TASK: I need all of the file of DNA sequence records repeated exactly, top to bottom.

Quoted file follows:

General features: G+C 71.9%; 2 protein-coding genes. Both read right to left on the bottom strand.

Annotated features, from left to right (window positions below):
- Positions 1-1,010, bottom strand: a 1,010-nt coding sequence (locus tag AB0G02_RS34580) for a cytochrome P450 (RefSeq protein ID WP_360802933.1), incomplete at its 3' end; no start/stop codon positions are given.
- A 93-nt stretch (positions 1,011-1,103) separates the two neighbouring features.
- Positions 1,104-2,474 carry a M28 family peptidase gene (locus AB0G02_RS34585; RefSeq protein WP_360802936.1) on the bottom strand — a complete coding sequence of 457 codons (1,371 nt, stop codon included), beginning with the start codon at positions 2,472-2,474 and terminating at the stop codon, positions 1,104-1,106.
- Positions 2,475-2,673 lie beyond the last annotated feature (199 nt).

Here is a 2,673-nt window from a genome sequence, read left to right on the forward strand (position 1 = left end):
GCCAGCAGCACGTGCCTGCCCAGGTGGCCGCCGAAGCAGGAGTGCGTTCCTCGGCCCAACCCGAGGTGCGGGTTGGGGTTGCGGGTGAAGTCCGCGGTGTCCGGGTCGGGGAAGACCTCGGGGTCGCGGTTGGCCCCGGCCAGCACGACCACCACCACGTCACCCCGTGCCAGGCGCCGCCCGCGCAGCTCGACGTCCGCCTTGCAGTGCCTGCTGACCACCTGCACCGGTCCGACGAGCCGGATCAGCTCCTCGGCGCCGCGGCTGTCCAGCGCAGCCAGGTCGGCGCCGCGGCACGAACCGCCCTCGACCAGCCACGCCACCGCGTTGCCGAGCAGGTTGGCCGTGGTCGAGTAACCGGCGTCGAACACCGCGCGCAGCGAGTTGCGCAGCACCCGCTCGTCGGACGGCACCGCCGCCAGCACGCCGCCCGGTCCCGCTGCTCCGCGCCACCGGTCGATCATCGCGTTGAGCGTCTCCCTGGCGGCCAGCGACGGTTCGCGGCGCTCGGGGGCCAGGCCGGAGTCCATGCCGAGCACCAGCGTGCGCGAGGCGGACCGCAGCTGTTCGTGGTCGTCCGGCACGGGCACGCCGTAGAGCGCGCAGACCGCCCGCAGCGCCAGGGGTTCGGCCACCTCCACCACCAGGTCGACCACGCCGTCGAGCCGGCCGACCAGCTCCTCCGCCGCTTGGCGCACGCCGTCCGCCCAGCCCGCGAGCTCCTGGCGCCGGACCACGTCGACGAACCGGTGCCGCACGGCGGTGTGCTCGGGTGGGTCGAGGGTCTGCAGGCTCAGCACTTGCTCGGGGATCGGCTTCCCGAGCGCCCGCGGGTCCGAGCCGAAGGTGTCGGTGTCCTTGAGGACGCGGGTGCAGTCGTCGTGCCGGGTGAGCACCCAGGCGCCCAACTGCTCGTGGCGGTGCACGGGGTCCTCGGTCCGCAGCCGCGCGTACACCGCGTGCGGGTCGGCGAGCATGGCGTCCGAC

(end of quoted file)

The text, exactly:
General features: G+C 71.9%; 2 protein-coding genes. Both read right to left on the bottom strand.

Annotated features, from left to right (window positions below):
- Positions 1-1,010, bottom strand: a 1,010-nt coding sequence (locus tag AB0G02_RS34580) for a cytochrome P450 (RefSeq protein ID WP_360802933.1), incomplete at its 3' end; no start/stop codon positions are given.
- A 93-nt stretch (positions 1,011-1,103) separates the two neighbouring features.
- Positions 1,104-2,474 carry a M28 family peptidase gene (locus AB0G02_RS34585; RefSeq protein WP_360802936.1) on the bottom strand — a complete coding sequence of 457 codons (1,371 nt, stop codon included), beginning with the start codon at positions 2,472-2,474 and terminating at the stop codon, positions 1,104-1,106.
- Positions 2,475-2,673 lie beyond the last annotated feature (199 nt).

Here is a 2,673-nt window from a genome sequence, read left to right on the forward strand (position 1 = left end):
GCCAGCAGCACGTGCCTGCCCAGGTGGCCGCCGAAGCAGGAGTGCGTTCCTCGGCCCAACCCGAGGTGCGGGTTGGGGTTGCGGGTGAAGTCCGCGGTGTCCGGGTCGGGGAAGACCTCGGGGTCGCGGTTGGCCCCGGCCAGCACGACCACCACCACGTCACCCCGTGCCAGGCGCCGCCCGCGCAGCTCGACGTCCGCCTTGCAGTGCCTGCTGACCACCTGCACCGGTCCGACGAGCCGGATCAGCTCCTCGGCGCCGCGGCTGTCCAGCGCAGCCAGGTCGGCGCCGCGGCACGAACCGCCCTCGACCAGCCACGCCACCGCGTTGCCGAGCAGGTTGGCCGTGGTCGAGTAACCGGCGTCGAACACCGCGCGCAGCGAGTTGCGCAGCACCCGCTCGTCGGACGGCACCGCCGCCAGCACGCCGCCCGGTCCCGCTGCTCCGCGCCACCGGTCGATCATCGCGTTGAGCGTCTCCCTGGCGGCCAGCGACGGTTCGCGGCGCTCGGGGGCCAGGCCGGAGTCCATGCCGAGCACCAGCGTGCGCGAGGCGGACCGCAGCTGTTCGTGGTCGTCCGGCACGGGCACGCCGTAGAGCGCGCAGACCGCCCGCAGCGCCAGGGGTTCGGCCACCTCCACCACCAGGTCGACCACGCCGTCGAGCCGGCCGACCAGCTCCTCCGCCGCTTGGCGCACGCCGTCCGCCCAGCCCGCGAGCTCCTGGCGCCGGACCACGTCGACGAACCGGTGCCGCACGGCGGTGTGCTCGGGTGGGTCGAGGGTCTGCAGGCTCAGCACTTGCTCGGGGATCGGCTTCCCGAGCGCCCGCGGGTCCGAGCCGAAGGTGTCGGTGTCCTTGAGGACGCGGGTGCAGTCGTCGTGCCGGGTGAGCACCCAGGCGCCCAACTGCTCGTGGCGGTGCACGGGGTCCTCGGTCCGCAGCCGCGCGTACACCGCGTGCGGGTCGGCGAGCATGGCGTCCGAC